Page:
Caring for the most vulnerable: undocumented women in abusive relationships
I recognized the desperate tone in Elizabeth’s voice as soon as I picked up the phone. Just last year, she had completed a 12-week group therapy program I pilot at our parish for Latina victims of domestic violence. When I last saw her at Mass, she had a new boyfriend and was eight months pregnant. Now that she has given birth, she reveals that he slapped her. While storming out, he assured her he would be coming back to take away their newborn daughter and to have Elizabeth deported.
Elizabeth wants police protection, but with all the recent news about victims of domestic violence being deported when they contact the police, she is terrified that she will be sent back to Mexico, like other immigrants with no criminal record. Who will take care of her 10-year-old son and her new baby?
Welcoming the stranger and the needy is not heroic; it is what we are called to do as Christians.
In the past, I would have had no hesitation in assuring her that police officers are trained to respond compassionately to victims of domestic violence, regardless of the victim’s immigration status. But in 2017, I honestly do not know what will happen. Every day we hear of arrests and rapid deportations of non-criminal undocumented human beings, here in California and all over the nation.
I have worked with the Latino/a community in San Diego since 1990, both in ministry and as a clinical psychologist. I am painfully aware of the constant anxiety and hostility that openly meet the immigrant and the refugee. And yet many Catholics speak of the “invasion of our country.” The love of Christ in the Gospel was greater than this. He told us so clearly, “You did it to me.” Can we really make ourselves deaf to a message that rings out so thunderously, from the Torah through the Gospels? Welcoming the stranger and the needy is not heroic; it is what we are called to do as Christians.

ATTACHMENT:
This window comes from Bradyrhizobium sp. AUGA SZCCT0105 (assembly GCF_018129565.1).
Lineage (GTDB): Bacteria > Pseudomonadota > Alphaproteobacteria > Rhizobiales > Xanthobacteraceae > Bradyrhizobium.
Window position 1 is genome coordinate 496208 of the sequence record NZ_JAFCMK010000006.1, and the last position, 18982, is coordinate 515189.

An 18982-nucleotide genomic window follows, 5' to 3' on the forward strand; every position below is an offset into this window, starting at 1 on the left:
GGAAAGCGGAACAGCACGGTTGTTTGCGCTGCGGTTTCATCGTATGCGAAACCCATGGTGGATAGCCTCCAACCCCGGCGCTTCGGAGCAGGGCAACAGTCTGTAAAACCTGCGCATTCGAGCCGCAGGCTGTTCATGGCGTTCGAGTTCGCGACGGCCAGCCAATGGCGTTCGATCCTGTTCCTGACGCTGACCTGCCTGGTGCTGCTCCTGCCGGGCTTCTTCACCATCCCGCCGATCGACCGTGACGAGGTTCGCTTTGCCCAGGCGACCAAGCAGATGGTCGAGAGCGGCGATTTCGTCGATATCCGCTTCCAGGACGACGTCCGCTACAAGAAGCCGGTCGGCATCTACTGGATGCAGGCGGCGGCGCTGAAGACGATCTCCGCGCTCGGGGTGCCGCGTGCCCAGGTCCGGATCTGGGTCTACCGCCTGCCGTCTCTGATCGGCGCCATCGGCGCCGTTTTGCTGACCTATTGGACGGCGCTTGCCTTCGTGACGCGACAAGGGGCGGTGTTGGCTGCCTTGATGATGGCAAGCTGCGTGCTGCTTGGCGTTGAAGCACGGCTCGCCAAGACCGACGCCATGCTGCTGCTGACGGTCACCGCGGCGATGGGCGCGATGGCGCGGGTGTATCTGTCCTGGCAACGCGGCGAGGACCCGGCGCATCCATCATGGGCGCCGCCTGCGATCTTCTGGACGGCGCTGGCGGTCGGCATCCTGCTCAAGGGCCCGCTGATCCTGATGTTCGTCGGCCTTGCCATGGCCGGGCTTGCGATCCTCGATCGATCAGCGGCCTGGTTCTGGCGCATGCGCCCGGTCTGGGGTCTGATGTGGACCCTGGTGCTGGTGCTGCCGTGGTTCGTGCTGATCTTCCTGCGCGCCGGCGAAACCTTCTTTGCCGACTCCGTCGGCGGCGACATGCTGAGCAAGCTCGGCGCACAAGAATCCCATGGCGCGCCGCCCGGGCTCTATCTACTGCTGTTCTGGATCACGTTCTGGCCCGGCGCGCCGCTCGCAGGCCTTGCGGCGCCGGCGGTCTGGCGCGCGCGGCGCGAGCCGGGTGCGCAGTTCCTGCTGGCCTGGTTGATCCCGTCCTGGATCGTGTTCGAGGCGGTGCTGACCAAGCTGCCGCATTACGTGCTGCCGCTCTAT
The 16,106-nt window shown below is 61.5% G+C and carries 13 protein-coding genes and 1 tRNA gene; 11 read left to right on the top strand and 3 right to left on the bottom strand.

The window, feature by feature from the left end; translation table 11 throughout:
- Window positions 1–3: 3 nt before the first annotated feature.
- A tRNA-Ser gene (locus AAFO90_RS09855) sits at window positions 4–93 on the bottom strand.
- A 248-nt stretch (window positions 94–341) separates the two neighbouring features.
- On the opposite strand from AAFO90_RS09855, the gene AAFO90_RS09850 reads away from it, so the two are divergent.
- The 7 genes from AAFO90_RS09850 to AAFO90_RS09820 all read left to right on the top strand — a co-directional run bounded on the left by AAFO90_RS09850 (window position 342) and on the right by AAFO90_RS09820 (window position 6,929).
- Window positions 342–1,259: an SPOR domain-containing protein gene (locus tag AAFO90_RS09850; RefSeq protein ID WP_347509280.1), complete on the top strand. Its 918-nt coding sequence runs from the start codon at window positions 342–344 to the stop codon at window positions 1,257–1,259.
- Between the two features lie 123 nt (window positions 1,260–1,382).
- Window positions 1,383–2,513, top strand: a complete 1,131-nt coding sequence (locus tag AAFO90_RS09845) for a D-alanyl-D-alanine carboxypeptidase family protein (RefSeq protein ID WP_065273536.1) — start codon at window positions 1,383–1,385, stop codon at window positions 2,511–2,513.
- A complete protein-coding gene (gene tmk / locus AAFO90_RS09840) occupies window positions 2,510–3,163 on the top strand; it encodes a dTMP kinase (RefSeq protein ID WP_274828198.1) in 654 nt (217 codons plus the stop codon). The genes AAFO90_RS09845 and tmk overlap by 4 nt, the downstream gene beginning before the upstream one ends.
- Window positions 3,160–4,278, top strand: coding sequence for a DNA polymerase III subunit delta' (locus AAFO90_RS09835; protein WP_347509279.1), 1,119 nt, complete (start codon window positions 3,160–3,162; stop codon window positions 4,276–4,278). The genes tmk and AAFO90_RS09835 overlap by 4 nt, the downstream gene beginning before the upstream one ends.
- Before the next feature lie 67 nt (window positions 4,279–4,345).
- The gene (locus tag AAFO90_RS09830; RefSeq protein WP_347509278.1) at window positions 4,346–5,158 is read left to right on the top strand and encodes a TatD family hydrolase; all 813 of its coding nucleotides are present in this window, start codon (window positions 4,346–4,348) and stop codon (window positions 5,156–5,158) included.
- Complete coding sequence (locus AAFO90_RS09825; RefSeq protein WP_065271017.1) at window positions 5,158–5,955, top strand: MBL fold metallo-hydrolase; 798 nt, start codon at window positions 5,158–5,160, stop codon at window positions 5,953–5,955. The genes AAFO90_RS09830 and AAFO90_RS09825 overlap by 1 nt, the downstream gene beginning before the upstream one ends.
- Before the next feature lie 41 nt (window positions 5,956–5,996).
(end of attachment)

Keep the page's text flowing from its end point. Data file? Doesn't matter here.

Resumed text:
October is Domestic Violence Awareness Month. It is also Right to Life Month. These two priorities lie on the same continuum.
I tell Elizabeth I will call the police myself to find out their current policy. The dispatcher assures me that my client will not be reported to ICE if she calls the police. Later, they come and help her to put a restraining order in place.
Congress passed the Violence Against Women Act in 1994, and an updated, improved version in 2013, which provides “lifesaving services for all victims of domestic violence, sexual assault, dating violence and stalking—including Native women, immigrants, L.G.B.T. victims, college students and youth, and public housing residents.”
October is Domestic Violence Awareness Month. It is also Right to Life Month. These two priorities lie on the same continuum: All life is sacred. In his deeply insightful commentary on spousal love in “The Joy of Love” (Nos. 54, 104), Pope Francis speaks forcefully:
I think particularly of the shameful ill-treatment to which women are sometimes subjected, domestic violence and various forms of enslavement, which, rather than a show of masculine power, are craven acts of cowardice. The verbal, physical, and sexual violence that women endure in some marriages contradicts the very nature of the conjugal union…. If we must fight evil, so be it; but we must always say “no” to violence in the home.
For those of us who dedicate our lives to the peace and well-being of families, these words are an answer to decades of prayer. Catholic women tortured by partner violence who have for so long felt forgotten by the church now have a champion who unhesitatingly supports them. Let us accompany them in their suffering, work together on their behalf and reach out with the lived message of the Gospel: Love one another as I have loved you....